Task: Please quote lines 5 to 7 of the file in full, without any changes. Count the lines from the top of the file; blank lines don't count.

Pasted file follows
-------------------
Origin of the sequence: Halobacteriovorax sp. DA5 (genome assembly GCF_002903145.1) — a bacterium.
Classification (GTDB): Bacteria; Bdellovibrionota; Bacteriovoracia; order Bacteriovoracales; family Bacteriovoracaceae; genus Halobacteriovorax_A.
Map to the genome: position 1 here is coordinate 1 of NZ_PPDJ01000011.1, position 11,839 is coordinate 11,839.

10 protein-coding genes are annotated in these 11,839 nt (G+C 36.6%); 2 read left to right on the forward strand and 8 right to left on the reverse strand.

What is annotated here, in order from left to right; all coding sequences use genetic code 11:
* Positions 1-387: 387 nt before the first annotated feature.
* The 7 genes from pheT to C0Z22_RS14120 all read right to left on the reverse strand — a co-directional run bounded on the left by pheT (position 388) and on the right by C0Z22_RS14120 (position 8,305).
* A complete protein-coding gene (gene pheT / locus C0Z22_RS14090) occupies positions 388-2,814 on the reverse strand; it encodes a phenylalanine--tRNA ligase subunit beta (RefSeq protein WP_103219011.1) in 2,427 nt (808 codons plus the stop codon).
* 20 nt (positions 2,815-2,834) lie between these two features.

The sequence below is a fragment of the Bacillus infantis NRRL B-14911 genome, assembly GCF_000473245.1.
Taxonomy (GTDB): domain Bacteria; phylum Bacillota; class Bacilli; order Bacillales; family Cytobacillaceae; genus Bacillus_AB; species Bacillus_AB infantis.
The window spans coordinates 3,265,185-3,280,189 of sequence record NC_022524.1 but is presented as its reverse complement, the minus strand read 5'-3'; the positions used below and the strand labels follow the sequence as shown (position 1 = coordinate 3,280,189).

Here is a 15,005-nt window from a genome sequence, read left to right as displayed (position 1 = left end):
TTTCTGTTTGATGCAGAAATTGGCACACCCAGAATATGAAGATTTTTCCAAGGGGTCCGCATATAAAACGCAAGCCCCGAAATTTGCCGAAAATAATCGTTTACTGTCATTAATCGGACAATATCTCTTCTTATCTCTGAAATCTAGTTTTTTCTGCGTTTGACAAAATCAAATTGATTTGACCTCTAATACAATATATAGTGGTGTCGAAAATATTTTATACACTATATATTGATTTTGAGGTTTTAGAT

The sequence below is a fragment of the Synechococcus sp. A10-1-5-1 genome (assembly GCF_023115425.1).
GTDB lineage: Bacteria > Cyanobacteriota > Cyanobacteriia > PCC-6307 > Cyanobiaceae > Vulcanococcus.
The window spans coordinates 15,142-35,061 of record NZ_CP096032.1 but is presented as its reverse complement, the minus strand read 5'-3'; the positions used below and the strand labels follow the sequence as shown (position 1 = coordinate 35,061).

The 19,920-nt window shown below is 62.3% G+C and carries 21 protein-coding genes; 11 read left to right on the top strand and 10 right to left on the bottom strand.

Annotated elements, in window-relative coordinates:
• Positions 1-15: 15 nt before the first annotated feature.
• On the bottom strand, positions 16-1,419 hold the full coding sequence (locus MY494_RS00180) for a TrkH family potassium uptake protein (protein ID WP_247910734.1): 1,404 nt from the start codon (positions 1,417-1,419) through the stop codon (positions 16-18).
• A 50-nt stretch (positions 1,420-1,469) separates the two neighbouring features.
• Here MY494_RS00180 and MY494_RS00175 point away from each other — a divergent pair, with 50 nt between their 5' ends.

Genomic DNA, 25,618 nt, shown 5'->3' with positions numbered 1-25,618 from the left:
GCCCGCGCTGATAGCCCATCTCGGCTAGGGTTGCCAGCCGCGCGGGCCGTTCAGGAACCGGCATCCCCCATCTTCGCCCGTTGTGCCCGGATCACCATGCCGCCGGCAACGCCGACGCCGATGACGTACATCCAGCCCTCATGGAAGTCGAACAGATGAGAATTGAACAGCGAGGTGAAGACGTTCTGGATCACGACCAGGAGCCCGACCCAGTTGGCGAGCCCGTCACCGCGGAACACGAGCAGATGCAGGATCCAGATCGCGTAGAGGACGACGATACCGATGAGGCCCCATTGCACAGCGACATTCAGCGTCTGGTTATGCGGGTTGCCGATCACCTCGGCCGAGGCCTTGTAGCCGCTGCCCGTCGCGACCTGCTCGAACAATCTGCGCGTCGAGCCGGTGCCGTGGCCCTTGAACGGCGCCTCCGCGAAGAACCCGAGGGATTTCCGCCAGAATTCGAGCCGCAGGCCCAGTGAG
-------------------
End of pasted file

What is annotated here, in order from left to right; all coding sequences use genetic code 11:
* Positions 1-387: 387 nt before the first annotated feature.
* The 7 genes from pheT to C0Z22_RS14120 all read right to left on the reverse strand — a co-directional run bounded on the left by pheT (position 388) and on the right by C0Z22_RS14120 (position 8,305).